Some damp is caused by condensation. This can lead to a growth in mould that appears as a cloud of little black dots.
Condensation occurs when moist air comes into contact with a colder surface like a wall, window, mirror, etc. The air can’t hold the moisture and tiny drops of water appear. It occurs in places the air is still, like the corners of rooms, behind furniture or inside wardrobes.
How to reduce condensation at home
Produce less moisture
Simple things can make a huge difference.
Keep the lids on pans when cooking, dry clothes outdoors where possible, not on radiators.
Let the moist air out and the fresh air in
Extractor fans are an effective way to get rid of moist air and steam, this produces less condensation. Some homes have extractor fans which run continuously, fitted in the ceilings of bath and shower rooms, very little electricity is used.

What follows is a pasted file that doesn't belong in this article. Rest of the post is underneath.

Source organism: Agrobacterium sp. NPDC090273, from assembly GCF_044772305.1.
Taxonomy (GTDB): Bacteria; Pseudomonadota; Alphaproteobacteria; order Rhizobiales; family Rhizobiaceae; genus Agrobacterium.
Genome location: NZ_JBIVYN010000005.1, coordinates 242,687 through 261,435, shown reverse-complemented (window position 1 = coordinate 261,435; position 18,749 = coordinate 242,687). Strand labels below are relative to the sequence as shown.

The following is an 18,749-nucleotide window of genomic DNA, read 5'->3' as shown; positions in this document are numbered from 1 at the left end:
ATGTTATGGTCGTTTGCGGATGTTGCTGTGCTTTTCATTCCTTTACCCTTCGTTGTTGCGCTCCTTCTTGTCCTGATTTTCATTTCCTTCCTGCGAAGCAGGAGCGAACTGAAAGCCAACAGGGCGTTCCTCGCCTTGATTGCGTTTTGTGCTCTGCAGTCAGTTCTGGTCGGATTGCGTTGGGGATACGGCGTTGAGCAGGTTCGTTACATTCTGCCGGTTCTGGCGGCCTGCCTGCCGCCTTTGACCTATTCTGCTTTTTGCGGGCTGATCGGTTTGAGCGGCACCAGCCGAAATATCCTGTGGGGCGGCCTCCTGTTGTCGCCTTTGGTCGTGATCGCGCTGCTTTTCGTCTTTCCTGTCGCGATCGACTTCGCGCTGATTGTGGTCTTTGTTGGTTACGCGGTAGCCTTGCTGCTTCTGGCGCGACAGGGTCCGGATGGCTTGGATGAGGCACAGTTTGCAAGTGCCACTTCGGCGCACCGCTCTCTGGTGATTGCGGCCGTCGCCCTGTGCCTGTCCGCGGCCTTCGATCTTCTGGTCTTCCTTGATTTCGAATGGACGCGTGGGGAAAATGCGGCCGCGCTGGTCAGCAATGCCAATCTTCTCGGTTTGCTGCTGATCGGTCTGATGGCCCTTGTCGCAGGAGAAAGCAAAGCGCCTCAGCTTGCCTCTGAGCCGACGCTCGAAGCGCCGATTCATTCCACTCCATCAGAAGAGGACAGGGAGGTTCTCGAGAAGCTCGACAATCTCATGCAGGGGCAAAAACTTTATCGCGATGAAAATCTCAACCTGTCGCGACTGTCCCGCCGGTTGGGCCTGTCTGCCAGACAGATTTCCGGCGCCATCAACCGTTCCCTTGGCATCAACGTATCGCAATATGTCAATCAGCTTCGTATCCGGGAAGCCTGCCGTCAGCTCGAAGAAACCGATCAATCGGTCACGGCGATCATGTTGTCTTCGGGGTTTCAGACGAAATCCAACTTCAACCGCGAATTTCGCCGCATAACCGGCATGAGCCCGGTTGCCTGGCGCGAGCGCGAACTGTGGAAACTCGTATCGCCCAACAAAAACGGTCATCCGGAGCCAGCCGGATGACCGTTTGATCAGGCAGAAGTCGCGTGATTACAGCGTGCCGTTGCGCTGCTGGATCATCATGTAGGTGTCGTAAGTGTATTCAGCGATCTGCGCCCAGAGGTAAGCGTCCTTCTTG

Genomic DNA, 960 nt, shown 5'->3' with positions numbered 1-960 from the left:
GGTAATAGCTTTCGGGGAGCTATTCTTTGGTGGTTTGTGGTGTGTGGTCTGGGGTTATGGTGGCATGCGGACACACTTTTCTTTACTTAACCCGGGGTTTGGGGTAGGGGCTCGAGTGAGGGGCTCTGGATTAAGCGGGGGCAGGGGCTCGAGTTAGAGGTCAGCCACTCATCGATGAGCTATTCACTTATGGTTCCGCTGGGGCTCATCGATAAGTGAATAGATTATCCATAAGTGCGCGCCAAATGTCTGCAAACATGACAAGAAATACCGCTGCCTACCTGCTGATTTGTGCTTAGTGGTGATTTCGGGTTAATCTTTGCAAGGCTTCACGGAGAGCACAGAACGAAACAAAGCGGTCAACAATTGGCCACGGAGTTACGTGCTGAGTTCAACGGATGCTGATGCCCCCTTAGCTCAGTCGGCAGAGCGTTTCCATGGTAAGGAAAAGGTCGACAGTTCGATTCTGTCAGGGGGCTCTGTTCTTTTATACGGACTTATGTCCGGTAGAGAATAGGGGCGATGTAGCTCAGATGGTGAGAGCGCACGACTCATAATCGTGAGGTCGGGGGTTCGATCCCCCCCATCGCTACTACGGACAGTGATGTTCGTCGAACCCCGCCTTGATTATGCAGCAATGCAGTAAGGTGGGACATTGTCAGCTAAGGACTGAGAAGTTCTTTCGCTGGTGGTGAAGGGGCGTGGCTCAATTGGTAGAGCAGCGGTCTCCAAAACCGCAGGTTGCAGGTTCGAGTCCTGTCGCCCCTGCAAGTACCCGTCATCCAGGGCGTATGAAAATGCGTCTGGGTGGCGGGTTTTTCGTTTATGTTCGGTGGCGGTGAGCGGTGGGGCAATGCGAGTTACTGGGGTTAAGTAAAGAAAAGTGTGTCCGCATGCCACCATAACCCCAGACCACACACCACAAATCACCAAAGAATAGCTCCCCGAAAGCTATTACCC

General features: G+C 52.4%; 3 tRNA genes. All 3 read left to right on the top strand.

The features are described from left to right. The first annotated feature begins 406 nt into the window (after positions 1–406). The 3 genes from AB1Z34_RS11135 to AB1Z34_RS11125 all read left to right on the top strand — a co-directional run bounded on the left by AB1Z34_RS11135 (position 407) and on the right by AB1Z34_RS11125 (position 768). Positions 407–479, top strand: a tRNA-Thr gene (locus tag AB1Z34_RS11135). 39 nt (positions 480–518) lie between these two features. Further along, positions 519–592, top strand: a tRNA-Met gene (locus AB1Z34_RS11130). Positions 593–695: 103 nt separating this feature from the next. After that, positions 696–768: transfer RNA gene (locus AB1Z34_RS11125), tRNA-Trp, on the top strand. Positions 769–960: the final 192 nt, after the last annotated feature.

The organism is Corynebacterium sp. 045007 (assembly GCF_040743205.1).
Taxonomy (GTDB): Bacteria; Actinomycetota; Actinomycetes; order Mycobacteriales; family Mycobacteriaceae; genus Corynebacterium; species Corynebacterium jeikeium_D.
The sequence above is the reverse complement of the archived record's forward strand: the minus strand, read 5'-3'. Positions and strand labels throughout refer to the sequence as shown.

To stop moist air getting into the rest of your home keep the door shut in your kitchen and bathroom when cooking or bathing and open the window so that the steam goes outside instead.
Where the air is still you need to let fresh air circulate, by making sure there is a gap between your furniture and the walls.
Heat your home a little more
While you don’t want to waste money heating rooms you don’t use, very cold rooms are more likely to get damp and mould. Set the thermostatic radiator valve to 1 in unused rooms so the radiator gives out a little bit of heat whenever you have the heating on. If you don’t have central heating, consider using a room heater with a timer and temperature control.
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